Direct thought in first person is great, just don't italicize it. For example:

      Was he crazy? "That's dumb, John."

      is a fine way to show what your character is thinking.

      Does that answer your question, Sarah?

  4. This is a really helpful advice. Thanks! Looks like I'm going to go back to my draft to see what I can fix...

  5. Thanks Stephanie!
    For answering my question. In such detail..(; I really appreciate your kindness of taking out time to help me(and others with same problem)

  6. Thanks!!
    Although I usually write in third person this is still helpful.

  7. This is so helpful for me, since I write in first person. I struggle in this so much, so this is bound to helps me a ton! THANK YOU!!!! :D

    BTW, I CANNOT believe that the 100/4/100 ends on SATURDAY!!!! :P What am i going to do...?

  8. my problem is that my main character is terrible clumsy and awkward, but how can I through first person, explain that? he can't play volleyball, and that's one of the main points in the story. I want to bring out the obnoxious person in him and to make the one other girl really annoyed. how can I show this?????

    1. Give him a reason to be obnoxious. Since you're writing in first person, it will be easier to show the reader his motives for being annoying. There are many ways to show her annoyance as well, like blowing the hair out of her eyes, folding her arms, walking away, glaring...the list goes on. The best way to show he can't play volleyball is to have him doing it and fail miserably, much to his embarrassment. Don't be afraid to embarrass your character! Emotional pain is meaty and good. Hope this helps :)

  9. This is awesome! I suck with body-language in my first drafts...but when I rewrite, I take out all the "he said happily" and show how he IS happy. Then he can just "say". (Or have a beat.) It's a tricky one and you explained it SO well. Definitely bookmarking this post for later. :)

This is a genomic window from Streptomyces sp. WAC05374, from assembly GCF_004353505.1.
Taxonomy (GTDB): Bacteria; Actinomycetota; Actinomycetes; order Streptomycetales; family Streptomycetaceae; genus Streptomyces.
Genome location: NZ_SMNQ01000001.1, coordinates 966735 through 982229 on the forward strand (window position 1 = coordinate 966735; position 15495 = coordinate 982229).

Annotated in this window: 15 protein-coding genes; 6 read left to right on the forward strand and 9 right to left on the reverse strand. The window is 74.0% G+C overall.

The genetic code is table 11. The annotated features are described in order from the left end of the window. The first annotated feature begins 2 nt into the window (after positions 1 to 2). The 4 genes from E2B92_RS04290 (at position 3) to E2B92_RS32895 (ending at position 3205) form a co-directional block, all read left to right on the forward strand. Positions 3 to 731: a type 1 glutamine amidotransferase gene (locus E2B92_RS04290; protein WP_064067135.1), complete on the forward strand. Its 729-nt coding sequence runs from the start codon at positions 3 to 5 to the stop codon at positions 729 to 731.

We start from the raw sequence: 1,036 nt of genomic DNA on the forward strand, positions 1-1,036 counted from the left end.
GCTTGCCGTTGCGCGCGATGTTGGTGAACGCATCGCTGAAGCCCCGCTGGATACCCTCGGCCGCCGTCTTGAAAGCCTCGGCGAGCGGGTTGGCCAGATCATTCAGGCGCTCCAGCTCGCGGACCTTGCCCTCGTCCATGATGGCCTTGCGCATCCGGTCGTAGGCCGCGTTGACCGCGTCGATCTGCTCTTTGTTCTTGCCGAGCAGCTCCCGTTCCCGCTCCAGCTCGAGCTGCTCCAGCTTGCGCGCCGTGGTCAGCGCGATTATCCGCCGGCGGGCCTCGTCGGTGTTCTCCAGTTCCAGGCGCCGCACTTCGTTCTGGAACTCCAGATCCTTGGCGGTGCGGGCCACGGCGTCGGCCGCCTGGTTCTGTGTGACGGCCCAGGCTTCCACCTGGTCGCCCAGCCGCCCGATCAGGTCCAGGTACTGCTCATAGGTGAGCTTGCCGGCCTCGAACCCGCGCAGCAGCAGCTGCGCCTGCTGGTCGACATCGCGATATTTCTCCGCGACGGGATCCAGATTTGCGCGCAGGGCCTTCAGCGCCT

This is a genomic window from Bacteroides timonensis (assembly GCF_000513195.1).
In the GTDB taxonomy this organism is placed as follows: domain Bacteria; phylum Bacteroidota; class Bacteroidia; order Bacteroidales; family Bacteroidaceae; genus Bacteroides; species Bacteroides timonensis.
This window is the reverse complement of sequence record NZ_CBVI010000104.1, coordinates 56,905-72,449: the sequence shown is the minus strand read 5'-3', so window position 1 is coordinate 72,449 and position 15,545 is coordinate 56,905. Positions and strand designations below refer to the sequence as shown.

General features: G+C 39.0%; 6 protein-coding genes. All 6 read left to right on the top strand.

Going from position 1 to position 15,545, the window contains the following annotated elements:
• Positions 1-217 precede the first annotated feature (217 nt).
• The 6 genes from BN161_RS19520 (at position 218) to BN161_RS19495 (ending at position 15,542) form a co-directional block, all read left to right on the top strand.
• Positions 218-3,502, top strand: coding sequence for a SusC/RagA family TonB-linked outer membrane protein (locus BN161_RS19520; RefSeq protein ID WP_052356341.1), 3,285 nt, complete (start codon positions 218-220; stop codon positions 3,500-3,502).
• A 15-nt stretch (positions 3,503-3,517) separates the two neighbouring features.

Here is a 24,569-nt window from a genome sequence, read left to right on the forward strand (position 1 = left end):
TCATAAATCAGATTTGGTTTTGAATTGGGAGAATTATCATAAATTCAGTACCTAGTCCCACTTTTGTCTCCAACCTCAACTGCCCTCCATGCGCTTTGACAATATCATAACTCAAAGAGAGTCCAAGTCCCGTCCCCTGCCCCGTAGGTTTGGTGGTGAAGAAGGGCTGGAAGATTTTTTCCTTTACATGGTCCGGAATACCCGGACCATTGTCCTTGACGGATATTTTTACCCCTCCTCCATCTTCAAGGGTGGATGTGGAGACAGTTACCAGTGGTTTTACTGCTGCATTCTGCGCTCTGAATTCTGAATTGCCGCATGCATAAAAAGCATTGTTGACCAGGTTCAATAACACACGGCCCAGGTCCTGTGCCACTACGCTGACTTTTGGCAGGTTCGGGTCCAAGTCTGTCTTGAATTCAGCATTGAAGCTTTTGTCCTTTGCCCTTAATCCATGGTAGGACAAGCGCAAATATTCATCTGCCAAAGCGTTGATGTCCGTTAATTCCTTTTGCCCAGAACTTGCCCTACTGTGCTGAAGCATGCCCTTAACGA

1. My first drafts are like that too, Cait. Edits are a wonderful thing :)

  10. Sometimes I don't know how to explain the body language I want my characters to have. I try and act it out, but it doesn't help with the describing it. Any solutions?

    1. When you're reading novels, I would start taking note of how authors describe body language and figure out how you can make it your own.

  11. Hi Stephanie. A reply you give in this thread got me wondering..I'm not writing a first person POV novel, so what is protocol for character's thoughts? I think italicising thoughts gives the thought a feel of detachment from reality (which they are). What are your thoughts?

    1. I understand the temptation to put thoughts in italics. There are good times to do it, but it can quickly be overdone. Here's the link to a post I wrote on it awhile back:

      I hope that's helpful, Ben!